Agreed.  One of the co-PIs on the grant (a younger, new-i.e. two years into the TT) has a rule about "intellectual contribution" in that while you may not have actually gotten your hands dirty-if you spent anytime in the early planning stages/discussing the data, working out the results with him-you are on the paper.  I like this idea a lot more, but as of now I have to follow what my boss fells is necessary to do.  It's funny, though, I would expect this "poltical" reasoning more from a new professor, rather than from my 80-year old PI who, after this next set of grant reviews (and once "our" grant is up) has been talking about retiring.

So here is the random question for today that I have seen some people argue about before-- your cover letter-- do you use your current institutions letterhead or no?

 

 


GMP
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So here is the random question for today that I have seen some people argue about before-- your cover letter-- do you use your current institutions letterhead or no?

When I applied it was still largely paper applications. My advisor's secretary wouldn't give me letterhead paper as she said it's not appropriate for job searches. Job hunt is a personal matter and does not fall under official university business. You should however prominently list your current university affiliation/address in your cover letter.

I am also with Dr Zen on the length of the research plan. Anything over 3 pages is too long.

I don't know about biomed, but first authorship papers in good society level journals are highly respected in the physical sciences I am familiar with. But you are expected to have a fair number of them (typically more than 10, but this varies a bit with the field). Postdocs are much shoreter (2 years typical) and in some fields (many engineering disciplines and CS) postdocs are not the norm and you typically look for a TT job straight out of grad school.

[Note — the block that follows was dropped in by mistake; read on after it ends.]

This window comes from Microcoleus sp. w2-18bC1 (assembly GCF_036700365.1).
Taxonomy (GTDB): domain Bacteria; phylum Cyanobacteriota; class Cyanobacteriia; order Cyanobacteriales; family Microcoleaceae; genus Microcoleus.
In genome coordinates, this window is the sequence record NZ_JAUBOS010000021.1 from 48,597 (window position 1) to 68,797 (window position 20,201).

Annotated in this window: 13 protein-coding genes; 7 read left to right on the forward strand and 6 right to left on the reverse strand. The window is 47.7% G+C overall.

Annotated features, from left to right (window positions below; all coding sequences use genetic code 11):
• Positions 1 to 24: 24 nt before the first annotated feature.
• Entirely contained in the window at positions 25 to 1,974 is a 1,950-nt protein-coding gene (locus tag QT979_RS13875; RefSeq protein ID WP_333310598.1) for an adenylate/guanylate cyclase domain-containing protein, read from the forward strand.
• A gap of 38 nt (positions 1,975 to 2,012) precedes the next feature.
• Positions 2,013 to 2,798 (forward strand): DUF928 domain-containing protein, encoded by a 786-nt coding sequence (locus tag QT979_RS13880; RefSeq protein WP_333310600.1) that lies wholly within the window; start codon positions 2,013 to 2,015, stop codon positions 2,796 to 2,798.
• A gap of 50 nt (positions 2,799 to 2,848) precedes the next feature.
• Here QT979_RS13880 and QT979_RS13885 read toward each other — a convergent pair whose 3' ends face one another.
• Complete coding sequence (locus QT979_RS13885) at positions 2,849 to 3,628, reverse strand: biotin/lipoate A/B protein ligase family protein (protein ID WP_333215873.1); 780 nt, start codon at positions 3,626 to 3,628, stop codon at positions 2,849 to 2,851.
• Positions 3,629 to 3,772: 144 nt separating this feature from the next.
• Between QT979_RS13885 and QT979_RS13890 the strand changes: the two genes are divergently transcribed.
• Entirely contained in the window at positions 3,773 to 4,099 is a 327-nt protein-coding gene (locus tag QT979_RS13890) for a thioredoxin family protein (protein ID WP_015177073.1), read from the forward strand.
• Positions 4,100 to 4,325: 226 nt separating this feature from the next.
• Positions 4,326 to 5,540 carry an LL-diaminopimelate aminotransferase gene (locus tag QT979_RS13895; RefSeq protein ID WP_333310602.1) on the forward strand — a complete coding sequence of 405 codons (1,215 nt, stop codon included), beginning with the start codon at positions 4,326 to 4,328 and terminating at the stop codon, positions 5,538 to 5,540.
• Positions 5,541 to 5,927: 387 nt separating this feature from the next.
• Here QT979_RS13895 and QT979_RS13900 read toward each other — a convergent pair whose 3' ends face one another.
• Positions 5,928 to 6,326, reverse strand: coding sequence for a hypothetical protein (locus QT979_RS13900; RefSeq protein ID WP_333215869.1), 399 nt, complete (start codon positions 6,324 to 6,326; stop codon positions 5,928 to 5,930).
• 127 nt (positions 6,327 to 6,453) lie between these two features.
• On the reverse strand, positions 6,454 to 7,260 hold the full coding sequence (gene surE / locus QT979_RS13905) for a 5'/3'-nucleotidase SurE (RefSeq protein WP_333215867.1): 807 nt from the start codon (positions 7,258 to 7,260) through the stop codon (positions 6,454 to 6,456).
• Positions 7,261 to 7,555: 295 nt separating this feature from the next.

Ajkl

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This is great advice I think it's key to remember your app will be read quickly and by tired people.

The best asset is a long list of publications, at least some in prestigious journals.

In my field, the cover letter seems to be really important. Separate from the research statement. You have to shine to the top of that pile of applicants with your brilliance without being annoying and pompous.  I had my very prolific and successful postdoc advisors help me revise my letter and i was shocked at how obnoxious they made it sound and I got interviews from every job I applied with that letter. So get help. I was apparently being too modest/subtle.

If you're applyin overseas, try to find someone who works in that country and get help from them on your materials. There are some differences in what is expected (and also re: what is considered self promotion vs. obnoxious)

I did use a uni letterhead on applications.

Research statement should not be longer than 2 pages, in my view. Using small amounts of bold or underline to highlight different research areas or sections is a good idea.

 

Kim

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If you're applying to a teaching-intensive institution, your teaching experience is critical, and could be the difference between making the short list and making the "might make a decent candidate in a few years" list. Don't bury it behind a list of publications and grant info, unless you want the search committee to think that you aren't interested in being at a school that values teaching.

SearchingRightNow

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@PLS.  For a tightly-written specific ad, expect to be competing with 90-150 qualified applicants.  Better odds, sure, but you’ll still need an application that stands out in a good way.

@Odyssey and Comrade....  Some hiring committee members read the CV first; some read the cover letter first.  Therefore, both have to kick butt.  When I assemble a hiring committee the screening meeting goes like this:  okay, everyone, applicant #1 – yes or no?  No, okay, done [place application in ‘no further discussion’ pile].  #2 – everyone says ‘yes’, great [goes in ‘yes’ pile].  #3 (the application with a great CV but so-so cover letter) – 3 yes, 2 no – great [goes in ‘maybe’ pile, which will only get discussed in depth if we don’t have enough ‘yes’ apps to keep us busy].  #4?...